What makes an American? If we compare crazy teenagers to wrinkled senior citizens, there must be something that brought us together in the first place. We’ve been viewed through the eyes of foreigners, as well as our own fellow Americans. Our own ancestors, whether a parent or great-great grandparent or even later, have had to make the same journey to find our just how promising the Land of Opportunity was.
The first two passages, written in the 1830s by a foreigner by the name of Crevecoeur, reflects his views on what America means. He believes that an American can leave behind all of their old customs, religions, and ways of living in order to start over. An American means being your own individual. I agree, because the people who left their countries didn’t have anyone to look up to, to set the regulations. They could move up in society, or go back down. It fuels the passion to be better and work hard. In addition, the second passage states that there are no separate races, and that you don’t need to follow all of your old customs.
Passage 3, which was written around 1915 by Teddy Roosevelt, states that any person living in America is an American. Whether Indian, Asian, Russian, etc., you should always regard yourself as an American. Any hyphenated American is a bad American. However, I believe that the hyphenated names just show how, although we are different in origin, we all share the American dream. It may fuel an understanding for others. We are all liked by the word American, and no race-related proper noun before that would make enough of a difference in how we regard each other.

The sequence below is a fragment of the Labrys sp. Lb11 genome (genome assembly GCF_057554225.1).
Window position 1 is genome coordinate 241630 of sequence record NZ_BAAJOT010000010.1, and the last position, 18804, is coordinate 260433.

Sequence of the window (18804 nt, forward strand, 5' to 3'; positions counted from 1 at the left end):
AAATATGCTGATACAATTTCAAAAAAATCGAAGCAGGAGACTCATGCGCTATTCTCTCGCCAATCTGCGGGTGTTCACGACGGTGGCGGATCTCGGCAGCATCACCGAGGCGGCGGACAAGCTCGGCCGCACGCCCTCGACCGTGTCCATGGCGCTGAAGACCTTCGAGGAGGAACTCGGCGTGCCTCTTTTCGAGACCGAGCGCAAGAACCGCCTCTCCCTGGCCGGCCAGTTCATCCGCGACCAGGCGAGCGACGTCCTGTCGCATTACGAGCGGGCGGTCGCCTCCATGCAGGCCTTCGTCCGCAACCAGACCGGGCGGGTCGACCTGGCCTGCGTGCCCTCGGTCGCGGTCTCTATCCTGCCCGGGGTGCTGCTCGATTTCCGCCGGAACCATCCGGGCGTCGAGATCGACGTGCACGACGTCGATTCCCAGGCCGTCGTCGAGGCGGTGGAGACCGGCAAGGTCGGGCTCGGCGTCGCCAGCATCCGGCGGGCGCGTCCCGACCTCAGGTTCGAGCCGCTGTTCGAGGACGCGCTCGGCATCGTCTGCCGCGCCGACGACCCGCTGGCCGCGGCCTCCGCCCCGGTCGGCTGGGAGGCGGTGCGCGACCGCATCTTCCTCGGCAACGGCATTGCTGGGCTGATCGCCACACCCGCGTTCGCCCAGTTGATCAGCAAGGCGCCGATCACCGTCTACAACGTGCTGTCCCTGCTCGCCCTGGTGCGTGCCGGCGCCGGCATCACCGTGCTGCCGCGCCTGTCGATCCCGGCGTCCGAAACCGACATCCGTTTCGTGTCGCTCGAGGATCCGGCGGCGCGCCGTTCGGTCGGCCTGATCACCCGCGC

Dr. John Gartner wrote Passage 4 in 2005. He believes that the Americans who left their own home countries demonstrated a psychological test. On a broad overall basis, Americans left their home countries because they wanted adventure, and took risks. I agree, because to have the courage to leave home and go on a voyage to an unknown land wouldn’t sound very appealing. They had to have had taken huge risks, and must have had similar personalities to fuel the need to continue their journey.
Lastly, in Passage 5, it is similar to Passage 4. Written in 2005 by Peter Whybrow, he sees similar demonstrations of courageous traits in Americans. He found that inhabitants in the U.S. are more likely to have a D47 gene. Our ancestors must have shared the same trait, which has been passed down for generations. They all were risk-takers, the courageous. It is because of them that we, America, are what we are now.
The word “American” means several things. We may share the same DNA. It also brings us under one title, so that we all have a similarity, no matter what race or physical appearance may tell other people